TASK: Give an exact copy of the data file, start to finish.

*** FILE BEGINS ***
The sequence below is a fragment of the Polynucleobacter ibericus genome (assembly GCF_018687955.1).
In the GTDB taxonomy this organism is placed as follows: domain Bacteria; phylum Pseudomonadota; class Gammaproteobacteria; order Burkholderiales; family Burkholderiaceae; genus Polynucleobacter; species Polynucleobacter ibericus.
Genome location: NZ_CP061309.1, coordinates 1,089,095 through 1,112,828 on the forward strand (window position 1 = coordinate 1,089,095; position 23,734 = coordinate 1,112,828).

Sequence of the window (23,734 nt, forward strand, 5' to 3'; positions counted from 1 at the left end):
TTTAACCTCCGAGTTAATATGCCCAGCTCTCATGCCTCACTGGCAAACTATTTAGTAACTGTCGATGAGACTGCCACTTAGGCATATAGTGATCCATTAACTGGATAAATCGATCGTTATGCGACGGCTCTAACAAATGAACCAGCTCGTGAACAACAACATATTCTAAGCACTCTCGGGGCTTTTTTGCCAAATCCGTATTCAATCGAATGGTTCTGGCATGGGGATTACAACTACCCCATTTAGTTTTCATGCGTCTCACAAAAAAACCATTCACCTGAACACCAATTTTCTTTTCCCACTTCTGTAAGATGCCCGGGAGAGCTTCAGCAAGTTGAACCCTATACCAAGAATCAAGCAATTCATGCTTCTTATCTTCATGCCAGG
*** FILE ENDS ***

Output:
The sequence below is a fragment of the Polynucleobacter ibericus genome (assembly GCF_018687955.1).
In the GTDB taxonomy this organism is placed as follows: domain Bacteria; phylum Pseudomonadota; class Gammaproteobacteria; order Burkholderiales; family Burkholderiaceae; genus Polynucleobacter; species Polynucleobacter ibericus.
Genome location: NZ_CP061309.1, coordinates 1,089,095 through 1,112,828 on the forward strand (window position 1 = coordinate 1,089,095; position 23,734 = coordinate 1,112,828).

Sequence of the window (23,734 nt, forward strand, 5' to 3'; positions counted from 1 at the left end):
TTTAACCTCCGAGTTAATATGCCCAGCTCTCATGCCTCACTGGCAAACTATTTAGTAACTGTCGATGAGACTGCCACTTAGGCATATAGTGATCCATTAACTGGATAAATCGATCGTTATGCGACGGCTCTAACAAATGAACCAGCTCGTGAACAACAACATATTCTAAGCACTCTCGGGGCTTTTTTGCCAAATCCGTATTCAATCGAATGGTTCTGGCATGGGGATTACAACTACCCCATTTAGTTTTCATGCGTCTCACAAAAAAACCATTCACCTGAACACCAATTTTCTTTTCCCACTTCTGTAAGATGCCCGGGAGAGCTTCAGCAAGTTGAACCCTATACCAAGAATCAAGCAATTCATGCTTCTTATCTTCATGCCAGG